Co-ed battalions to get new home in Border Defense Force
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Co-ed battalions to get new home in Border Defense Force

Mixed-gender units, trackers, surveillance monitors and combat intel come together to defend Jordanian, Egyptian borders

Judah Ari Gross is The Times of Israel's military correspondent.

The IDF is bringing all its border defense units under one roof with a new overarching force — complete with a new beret — that will include the military’s three co-ed battalions, trackers and combat intelligence, the army announced Thursday.

Its new commander, Brig. Gen. Mordechai Kahane, told reporters that the unit, the Border Defense Force, will be principally responsible for Israel’s eastern and southern borders with Jordan and Egypt, respectively.

The Border Defense Force will also include teams of female soldiers, known in Hebrew as tatzpitaniyot, who monitor surveillance cameras along the border.

By setting up a separate Border Defense Force, the army hopes to free up additional resources that can be better allocated elsewhere, Kahane said.

Since 2016, the army has been rolling out a number of streamlining efforts as part of its multi-year Gideon Plan.

The thought is that the army can move infantry brigades, like Golani, Paratroopers and Nahal, from the comparatively calm Jordanian and Egyptian borders to more potentially violent areas like the West Bank and Gaza border or the Syrian and Lebanese borders.

Brig. Gen. Mordechai Kahane, IDF chief combat intelligence officer and head of the Border Defense Force. (IDF Spokesperson's Unit)
Brig. Gen. Mordechai Kahane, IDF chief combat intelligence officer and head of the Border Defense Force. (IDF Spokesperson’s Unit)

Kahane, who is also the IDF’s chief combat intelligence officer, noted that his new fighting force will be composed of both men and women, in line with the army’s increasing trend of integrating female soldiers in combat units.

For boots on the ground, the force will draw on the army’s three mixed-gender battalions: Caracal, Cheetah and Lions of the Jordan.

Caracal, the oldest of the three, guards the border with Sinai; the Cheetah Battalion, meanwhile, is responsible for the Arava desert and the southern portion of the Jordanian border; and the Lions of the Jordan guards the northern Jordan Valley.

The female soldiers of the Jordan Lions Battalion during their swearing-in ceremony in February 2015. (IDF Spokesperson's Unit.)
The female soldiers of the Jordan Lions Battalion during their swearing-in ceremony in February 2015. (IDF Spokesperson’s Unit.)

A fourth battalion, which has yet to be named, is due to be formed next month. After its first recruits undergo training, the battalion will take up a position on the southern Jordan Valley, Kahane says.

The Border Defense Force’s new beret, which has yet to be distributed, will be a camouflage pattern, like the Kfir Brigade’s, but in yellow and brown, to represent the desert, where the troops will largely be stationed.

In recent years, the number of female combat soldiers in the IDF has exploded, quadrupling from 2012 to 2016, according to army figures.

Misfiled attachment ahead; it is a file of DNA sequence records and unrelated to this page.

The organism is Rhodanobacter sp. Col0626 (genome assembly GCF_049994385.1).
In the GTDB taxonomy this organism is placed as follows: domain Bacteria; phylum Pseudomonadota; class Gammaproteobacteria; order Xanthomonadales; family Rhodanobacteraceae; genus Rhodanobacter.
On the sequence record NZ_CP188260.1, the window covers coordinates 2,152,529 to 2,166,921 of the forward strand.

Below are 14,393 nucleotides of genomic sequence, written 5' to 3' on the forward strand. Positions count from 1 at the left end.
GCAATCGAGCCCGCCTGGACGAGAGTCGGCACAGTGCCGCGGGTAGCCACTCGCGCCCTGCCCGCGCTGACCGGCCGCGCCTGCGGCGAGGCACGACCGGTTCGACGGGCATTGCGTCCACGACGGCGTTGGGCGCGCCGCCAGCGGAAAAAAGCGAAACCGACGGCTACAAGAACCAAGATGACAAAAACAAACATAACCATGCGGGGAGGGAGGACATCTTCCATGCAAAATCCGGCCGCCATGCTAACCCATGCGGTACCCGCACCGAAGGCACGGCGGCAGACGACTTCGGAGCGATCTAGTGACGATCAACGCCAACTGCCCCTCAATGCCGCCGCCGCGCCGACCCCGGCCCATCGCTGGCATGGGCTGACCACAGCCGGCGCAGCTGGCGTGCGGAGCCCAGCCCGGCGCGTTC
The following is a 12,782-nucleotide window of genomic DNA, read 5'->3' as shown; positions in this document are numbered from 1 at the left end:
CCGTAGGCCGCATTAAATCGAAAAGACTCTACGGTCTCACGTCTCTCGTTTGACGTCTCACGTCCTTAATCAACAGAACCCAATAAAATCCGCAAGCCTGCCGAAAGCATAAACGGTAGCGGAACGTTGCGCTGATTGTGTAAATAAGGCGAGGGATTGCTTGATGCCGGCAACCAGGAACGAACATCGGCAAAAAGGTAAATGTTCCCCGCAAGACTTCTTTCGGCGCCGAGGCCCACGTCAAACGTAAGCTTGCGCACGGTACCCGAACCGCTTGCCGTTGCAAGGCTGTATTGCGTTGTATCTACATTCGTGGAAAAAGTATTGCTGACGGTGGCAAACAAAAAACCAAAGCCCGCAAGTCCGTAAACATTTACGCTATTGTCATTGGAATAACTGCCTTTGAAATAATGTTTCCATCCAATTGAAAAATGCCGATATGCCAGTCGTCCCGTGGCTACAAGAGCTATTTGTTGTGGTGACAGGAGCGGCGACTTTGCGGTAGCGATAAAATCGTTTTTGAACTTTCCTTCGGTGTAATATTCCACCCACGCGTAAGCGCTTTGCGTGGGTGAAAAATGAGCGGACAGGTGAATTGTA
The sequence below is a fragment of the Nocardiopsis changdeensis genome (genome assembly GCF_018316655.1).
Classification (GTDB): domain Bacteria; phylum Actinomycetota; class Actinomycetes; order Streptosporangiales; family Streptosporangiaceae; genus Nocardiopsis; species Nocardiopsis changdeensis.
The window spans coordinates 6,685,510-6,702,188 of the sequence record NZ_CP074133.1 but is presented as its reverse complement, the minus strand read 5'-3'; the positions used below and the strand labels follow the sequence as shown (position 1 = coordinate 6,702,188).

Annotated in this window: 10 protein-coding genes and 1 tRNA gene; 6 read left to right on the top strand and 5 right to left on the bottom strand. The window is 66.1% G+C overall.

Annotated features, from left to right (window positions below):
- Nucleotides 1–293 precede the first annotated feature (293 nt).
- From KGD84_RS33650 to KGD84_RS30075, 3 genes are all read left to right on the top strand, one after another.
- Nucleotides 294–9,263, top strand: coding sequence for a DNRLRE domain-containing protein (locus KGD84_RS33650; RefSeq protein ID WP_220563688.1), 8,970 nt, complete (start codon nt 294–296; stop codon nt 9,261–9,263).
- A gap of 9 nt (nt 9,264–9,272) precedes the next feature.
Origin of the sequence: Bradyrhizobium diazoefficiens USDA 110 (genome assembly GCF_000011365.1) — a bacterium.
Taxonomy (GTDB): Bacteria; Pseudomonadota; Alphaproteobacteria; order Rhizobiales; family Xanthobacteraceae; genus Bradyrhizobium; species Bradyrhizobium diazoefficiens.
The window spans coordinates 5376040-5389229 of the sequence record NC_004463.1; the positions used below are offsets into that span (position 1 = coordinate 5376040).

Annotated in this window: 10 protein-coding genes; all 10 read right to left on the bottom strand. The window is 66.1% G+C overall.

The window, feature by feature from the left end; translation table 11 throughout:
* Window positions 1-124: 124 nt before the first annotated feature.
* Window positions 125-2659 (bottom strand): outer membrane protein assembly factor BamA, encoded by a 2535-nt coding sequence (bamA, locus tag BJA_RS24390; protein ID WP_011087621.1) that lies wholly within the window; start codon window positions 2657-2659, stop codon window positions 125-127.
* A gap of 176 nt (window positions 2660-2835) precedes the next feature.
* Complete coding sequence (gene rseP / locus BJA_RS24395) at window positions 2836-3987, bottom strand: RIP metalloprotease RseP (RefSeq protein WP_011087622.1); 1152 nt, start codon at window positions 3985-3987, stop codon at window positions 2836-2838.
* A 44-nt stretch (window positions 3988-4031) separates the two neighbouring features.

With the creation of the fourth battalion, that number is expected to increase further, Kahane said.

But the process of bringing in more female combat soldiers has, at times, been painful, literally. Servicewomen have suffered stress fractures and other injuries at far higher rates than their male counterparts.

To prevent some of those issues, the army has provided female soldiers with lighter, better-fitting flak jackets and helmets.

Female soldiers from the mixed-gender Caracal Battalion train in southern Israel on December 10, 2014. (IDF Spokesperson's Unit)
Female soldiers from the mixed-gender Caracal Battalion train in southern Israel on December 10, 2014. (IDF Spokesperson’s Unit)

Now, Kahane said, after reviewing the options, the army decided to outfit female soldiers only with M-16 assault rifles, in place of the heavier Tavor, which is currently being used by the Caracal Battalion.

In addition, light machine guns — which weigh a lot more than their name lets on — will no longer be carried by soldiers in the mixed-gender battalions, but will be fixed to their patrol vehicles, he said.

The co-ed battalions currently conduct their training on different infantry brigades’ home bases. Beginning this fall, they will all move to the Sayarim base in the Negev, where a Border Defense School will be created, the army said.

While the co-ed battalions will make up a lot of the fighting force, Kahane also stressed the need for skilled trackers. Those are almost entirely Bedouin soldiers, who learn to “read” the landscape to find footprints, boobytraps and other buried improvised explosive devices.

Lt. Col. Hassan, left, teaching a young tracker the ropes (Photo credit: Mitch Ginsburg/ Times of Israel)
Lt. Col. Hassan, left, teaching a young tracker the ropes (Photo credit: Mitch Ginsburg/ Times of Israel)

But the number of these trackers has gone down in recent years, “and we haven’t found a technological replacement for the trackers,” Kahane said.

“Seven times — seven times! — a tracker has stopped me from stepping on a mine,” he added, drawing on his personal experience.

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